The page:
1. DrewV Guest

## Clock running fast

I have an old (1870's) Lenzkirch (sp?) horse-style wall clock (3-weight) that appears to be all original. However, ever since I got it, it's been running about 15 minutes fast per day. I haven't found a really good clock man locally that I have enough faith in to really look into the problem.

The only ideas I can come up with is to lengthen the pendulum (currently lowered ALL the way, however), add some weight to the pendulum, or change the suspension spring.

My question is: could this be solved by doing something simple as I mentioned, or does it look like it will be something more complicated like a mismatched gear train or something like that?

If anyone thinks that I could solve the problem by changing the suspension spring, please let me know what steps I would take to begin investigating how to do that. I.e., do I just measure the existing spring and decrease the thickness by 0.0005" or something like that?

Thanks.

2. DrewV Guest

## Clock running fast

I have an old (1870's) Lenzkirch (sp?) horse-style wall clock (3-weight) that appears to be all original. However, ever since I got it, it's been running about 15 minutes fast per day. I haven't found a really good clock man locally that I have enough faith in to really look into the problem.

The only ideas I can come up with is to lengthen the pendulum (currently lowered ALL the way, however), add some weight to the pendulum, or change the suspension spring.

My question is: could this be solved by doing something simple as I mentioned, or does it look like it will be something more complicated like a mismatched gear train or something like that?

If anyone thinks that I could solve the problem by changing the suspension spring, please let me know what steps I would take to begin investigating how to do that. I.e., do I just measure the existing spring and decrease the thickness by 0.0005" or something like that?

Thanks.

3. ## Clock running fast

Drew,
Your best approach will be to try to lengthen the pendulum. It also sounds like a new, longer suspension spring is the key. Much of the process will be trial and error unless you have a device for measuring the BPH. There is always the possibility that the pendulum will swing in an arc (relative to the back board on the clock case) or wobble with the longer suspension spring. If so, use one with thicker material in the flexing portion of the spring.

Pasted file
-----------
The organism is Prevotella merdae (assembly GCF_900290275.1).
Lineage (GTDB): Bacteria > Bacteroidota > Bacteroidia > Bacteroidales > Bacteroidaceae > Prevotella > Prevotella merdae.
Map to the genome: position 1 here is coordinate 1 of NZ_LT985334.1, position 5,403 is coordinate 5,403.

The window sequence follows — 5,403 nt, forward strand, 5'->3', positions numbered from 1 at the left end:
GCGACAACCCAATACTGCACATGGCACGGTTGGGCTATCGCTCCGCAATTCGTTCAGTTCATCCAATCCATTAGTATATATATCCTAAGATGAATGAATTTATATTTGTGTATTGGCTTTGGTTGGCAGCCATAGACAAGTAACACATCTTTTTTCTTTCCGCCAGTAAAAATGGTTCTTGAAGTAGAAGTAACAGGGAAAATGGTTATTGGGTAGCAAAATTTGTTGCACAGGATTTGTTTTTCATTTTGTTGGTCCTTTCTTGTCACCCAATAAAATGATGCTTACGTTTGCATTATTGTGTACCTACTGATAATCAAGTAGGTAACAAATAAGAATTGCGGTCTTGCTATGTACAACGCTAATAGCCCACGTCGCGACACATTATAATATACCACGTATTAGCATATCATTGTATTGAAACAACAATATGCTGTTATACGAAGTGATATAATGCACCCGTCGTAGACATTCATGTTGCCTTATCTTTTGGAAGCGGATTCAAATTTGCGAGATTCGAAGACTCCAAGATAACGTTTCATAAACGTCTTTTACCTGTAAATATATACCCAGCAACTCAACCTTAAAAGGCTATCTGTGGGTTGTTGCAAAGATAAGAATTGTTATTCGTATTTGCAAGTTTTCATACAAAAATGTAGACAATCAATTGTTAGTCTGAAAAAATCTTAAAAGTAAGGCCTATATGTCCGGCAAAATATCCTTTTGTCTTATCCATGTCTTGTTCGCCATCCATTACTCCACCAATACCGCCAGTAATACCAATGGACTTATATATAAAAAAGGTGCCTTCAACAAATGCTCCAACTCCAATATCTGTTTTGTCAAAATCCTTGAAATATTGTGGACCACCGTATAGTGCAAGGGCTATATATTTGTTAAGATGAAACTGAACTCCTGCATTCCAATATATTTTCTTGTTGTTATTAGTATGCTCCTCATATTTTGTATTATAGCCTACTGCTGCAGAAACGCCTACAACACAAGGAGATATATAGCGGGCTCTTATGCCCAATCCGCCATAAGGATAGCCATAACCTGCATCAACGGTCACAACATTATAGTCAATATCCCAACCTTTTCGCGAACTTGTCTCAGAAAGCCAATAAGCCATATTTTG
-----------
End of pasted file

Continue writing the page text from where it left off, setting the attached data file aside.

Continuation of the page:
My experience with adding weight to a pendulum is that the effect will be minimal on time keeping.
If you observe the pendulum dragging on the bottom of the case before you achieve acceptable timekeeping, check for extra movement mounting screw holes. It sometimes happens that movements are transplanted into cases that cannot accommodate them.
Best of luck with your project and let us know how it comes out.
Dick

4. mrb Guest

## Clock running fast

if pendulum is original there should be no need to tamper . problem is probably due to wear. worn pallet faces will not provide proper impulse and result in a shorter pendulum travel, thus clock gaining.

5. DrewV Guest

## Clock running fast

According to my calculations, I have to change the center of mass of the pendulum almost 1/2". That means adding quite a bit of weight right at the adjusting screw, because I'm already nearly scraping the bottom of the case as it is.

I'll make sure I check the pallet wear when I disassemble the movement. But just how much wear am I looking for? After all, I'm sure it's going to have steel pallets, so how bad can they be?

I suppose someone could have ground down the faces to polish it up and I wouldn't be able to tell. Maybe I'll have to check the drop/lock and see if there's excessive play?

I'm still very new to all this, so I appreciate everyone bearing with me.

6. mrb Guest

## Clock running fast

you must have lock, when the pallets are worn two things can cause problems. friction from the scored surfaces and the elimination of lock. if you don't have lock the escape wheel teeth just hit the impulse plane and skip by.this provides little impulse to the pendulum and results in a decreased motion. sometimes the wear can be polished out, other times it musrt be corected, boots new faces etc.